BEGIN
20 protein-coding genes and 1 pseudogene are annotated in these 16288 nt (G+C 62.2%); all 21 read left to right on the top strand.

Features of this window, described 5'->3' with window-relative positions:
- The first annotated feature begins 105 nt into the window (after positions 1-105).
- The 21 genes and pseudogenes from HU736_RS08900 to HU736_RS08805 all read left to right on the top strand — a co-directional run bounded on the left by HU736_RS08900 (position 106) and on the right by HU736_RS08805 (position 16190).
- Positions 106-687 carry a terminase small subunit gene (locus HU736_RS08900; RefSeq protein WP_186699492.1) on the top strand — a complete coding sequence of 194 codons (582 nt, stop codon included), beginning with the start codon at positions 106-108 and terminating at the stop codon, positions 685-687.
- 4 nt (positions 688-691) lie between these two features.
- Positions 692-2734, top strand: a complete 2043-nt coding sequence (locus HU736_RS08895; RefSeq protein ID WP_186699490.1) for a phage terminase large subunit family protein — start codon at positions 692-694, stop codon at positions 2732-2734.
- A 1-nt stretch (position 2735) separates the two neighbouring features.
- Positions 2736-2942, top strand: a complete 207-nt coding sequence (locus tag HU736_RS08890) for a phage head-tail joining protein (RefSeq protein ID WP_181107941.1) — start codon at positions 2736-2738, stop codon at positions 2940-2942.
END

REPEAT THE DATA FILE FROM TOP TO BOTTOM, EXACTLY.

20 protein-coding genes and 1 pseudogene are annotated in these 16288 nt (G+C 62.2%); all 21 read left to right on the top strand.

Features of this window, described 5'->3' with window-relative positions:
- The first annotated feature begins 105 nt into the window (after positions 1-105).
- The 21 genes and pseudogenes from HU736_RS08900 to HU736_RS08805 all read left to right on the top strand — a co-directional run bounded on the left by HU736_RS08900 (position 106) and on the right by HU736_RS08805 (position 16190).
- Positions 106-687 carry a terminase small subunit gene (locus HU736_RS08900; RefSeq protein WP_186699492.1) on the top strand — a complete coding sequence of 194 codons (582 nt, stop codon included), beginning with the start codon at positions 106-108 and terminating at the stop codon, positions 685-687.
- 4 nt (positions 688-691) lie between these two features.
- Positions 692-2734, top strand: a complete 2043-nt coding sequence (locus HU736_RS08895; RefSeq protein ID WP_186699490.1) for a phage terminase large subunit family protein — start codon at positions 692-694, stop codon at positions 2732-2734.
- A 1-nt stretch (position 2735) separates the two neighbouring features.
- Positions 2736-2942, top strand: a complete 207-nt coding sequence (locus tag HU736_RS08890) for a phage head-tail joining protein (RefSeq protein ID WP_181107941.1) — start codon at positions 2736-2738, stop codon at positions 2940-2942.